Apple awarded $1bn in damages from Samsung in US court

Apple and Samsung phones Apple and Samsung make the bestselling smartphones in the market

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A US court has ordered Samsung to pay Apple $1.05bn (£665m) in damages for infringing intellectual property.

The jury decided several Samsung devices had infringed iPhone-maker Apple's software and design patents, but rejected counter-claims by Samsung.

Apple will now seek import bans on several of its rival's products. Samsung has said it will appeal.

Correspondents say the ruling is one of the most significant in a global battle over patents and intellectual property.

In recent weeks, a court in South Korea ruled that both technology firms had copied each other, while a British court threw out claims by the US company that Samsung had infringed its design rights.

But the year-long US case has involved some of the biggest damages claims, and is likely to shape the way patent licences are handled in the future.

'Monopoly' gibe

Samsung promised to appeal against the decision describing it as "a loss for the American consumer".

"It will lead to fewer choices, less innovation, and potentially higher prices," the South Korean firm said.

The statement added that it was "unfortunate that patent law can be manipulated to give one company a monopoly over rectangles with rounded corners".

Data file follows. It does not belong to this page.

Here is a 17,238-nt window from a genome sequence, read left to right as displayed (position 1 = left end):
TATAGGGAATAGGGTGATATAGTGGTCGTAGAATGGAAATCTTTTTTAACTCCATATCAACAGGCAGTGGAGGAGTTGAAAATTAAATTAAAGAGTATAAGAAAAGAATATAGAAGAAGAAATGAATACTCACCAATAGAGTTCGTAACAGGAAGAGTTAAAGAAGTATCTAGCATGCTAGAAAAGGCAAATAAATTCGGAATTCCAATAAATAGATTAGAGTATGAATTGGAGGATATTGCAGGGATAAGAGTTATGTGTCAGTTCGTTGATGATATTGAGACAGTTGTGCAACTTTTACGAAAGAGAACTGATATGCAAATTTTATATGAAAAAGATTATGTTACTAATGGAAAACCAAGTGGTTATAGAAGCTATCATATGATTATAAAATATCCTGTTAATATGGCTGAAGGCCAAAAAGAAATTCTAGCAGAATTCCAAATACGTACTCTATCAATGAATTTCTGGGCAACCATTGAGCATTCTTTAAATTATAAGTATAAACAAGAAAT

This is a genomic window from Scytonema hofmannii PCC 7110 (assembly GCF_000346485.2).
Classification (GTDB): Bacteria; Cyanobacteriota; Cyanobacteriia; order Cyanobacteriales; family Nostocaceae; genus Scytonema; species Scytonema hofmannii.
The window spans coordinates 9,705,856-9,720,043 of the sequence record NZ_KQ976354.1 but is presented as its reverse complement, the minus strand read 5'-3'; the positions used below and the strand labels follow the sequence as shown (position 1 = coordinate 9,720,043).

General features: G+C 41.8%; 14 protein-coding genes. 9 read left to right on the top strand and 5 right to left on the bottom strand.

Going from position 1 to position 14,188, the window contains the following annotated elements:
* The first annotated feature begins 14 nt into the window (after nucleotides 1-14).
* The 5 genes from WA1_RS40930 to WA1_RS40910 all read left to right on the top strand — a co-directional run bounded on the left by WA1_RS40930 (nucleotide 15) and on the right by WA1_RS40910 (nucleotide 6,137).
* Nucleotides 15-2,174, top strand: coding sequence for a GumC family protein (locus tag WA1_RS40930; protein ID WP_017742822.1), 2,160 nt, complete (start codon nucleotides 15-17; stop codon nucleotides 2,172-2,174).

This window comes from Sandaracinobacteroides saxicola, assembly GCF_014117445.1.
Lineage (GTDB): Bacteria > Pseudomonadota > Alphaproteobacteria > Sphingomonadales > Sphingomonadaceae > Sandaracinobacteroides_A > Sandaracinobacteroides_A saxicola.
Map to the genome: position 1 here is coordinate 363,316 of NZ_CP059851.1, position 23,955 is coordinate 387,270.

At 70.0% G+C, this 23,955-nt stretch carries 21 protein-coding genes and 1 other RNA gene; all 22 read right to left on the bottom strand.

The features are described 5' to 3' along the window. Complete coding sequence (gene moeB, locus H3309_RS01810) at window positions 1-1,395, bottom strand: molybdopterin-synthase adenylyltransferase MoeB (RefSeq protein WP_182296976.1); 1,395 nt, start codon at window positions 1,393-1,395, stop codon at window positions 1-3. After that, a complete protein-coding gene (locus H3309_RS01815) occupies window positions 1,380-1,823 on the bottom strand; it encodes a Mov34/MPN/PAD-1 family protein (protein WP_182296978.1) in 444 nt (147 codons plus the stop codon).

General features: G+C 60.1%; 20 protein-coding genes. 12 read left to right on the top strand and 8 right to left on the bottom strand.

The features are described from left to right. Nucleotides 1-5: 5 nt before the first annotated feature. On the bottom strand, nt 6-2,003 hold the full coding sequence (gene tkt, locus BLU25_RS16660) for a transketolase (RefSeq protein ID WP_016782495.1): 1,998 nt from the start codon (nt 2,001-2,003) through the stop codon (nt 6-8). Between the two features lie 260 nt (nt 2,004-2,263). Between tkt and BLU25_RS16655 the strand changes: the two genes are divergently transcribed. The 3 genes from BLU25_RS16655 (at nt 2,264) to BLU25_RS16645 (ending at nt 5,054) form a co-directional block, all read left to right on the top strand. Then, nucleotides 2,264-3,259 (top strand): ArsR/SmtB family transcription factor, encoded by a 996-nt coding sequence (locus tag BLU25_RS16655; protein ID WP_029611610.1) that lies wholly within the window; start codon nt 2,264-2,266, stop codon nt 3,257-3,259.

Product designer Geoff McCormick strips down an iPhone to explain patents

Apple, however, said it applauded the court "for finding Samsung's behaviour wilful and for sending a loud and clear message that stealing isn't right".

Apple said it intended to seek sales injunctions at a follow-up hearing on 20 September

The two firms account for more than half of global smartphone and tablet computer sales.

The nine-person jury at the federal court in San Jose, California had to consider 700 questions about each side's claim that its rival had infringed its intellectual property.

It deliberated for less than three days before coming to a unanimous decision, rejecting all of Samsung's claims and upholding five of Apple's allegations, including:

  • Some of Samsung's handsets, including its Galaxy S 4G model, infringed Apple's design patents for the look of its iPhone including the system it uses to display text and icons
  • All the disputed Samsung devices had copied Apple's "bounce-back response", which makes lists jump back as if yanked by a rubber band
  • Several Samsung devices incorporated Apple's facility allowing users to zoom into text with a tap of a finger

Apple had wanted $2.5bn in damages. Samsung had sought $519m.

'Social cost'

Michael Gartenburg, research director at Gartner, told the BBC it could be a good thing for consumers in the long run because it would force Apple's competitors to innovate.

"Anyone who was even thinking about borrowing a technology or design from Apple will think twice about it now," he said.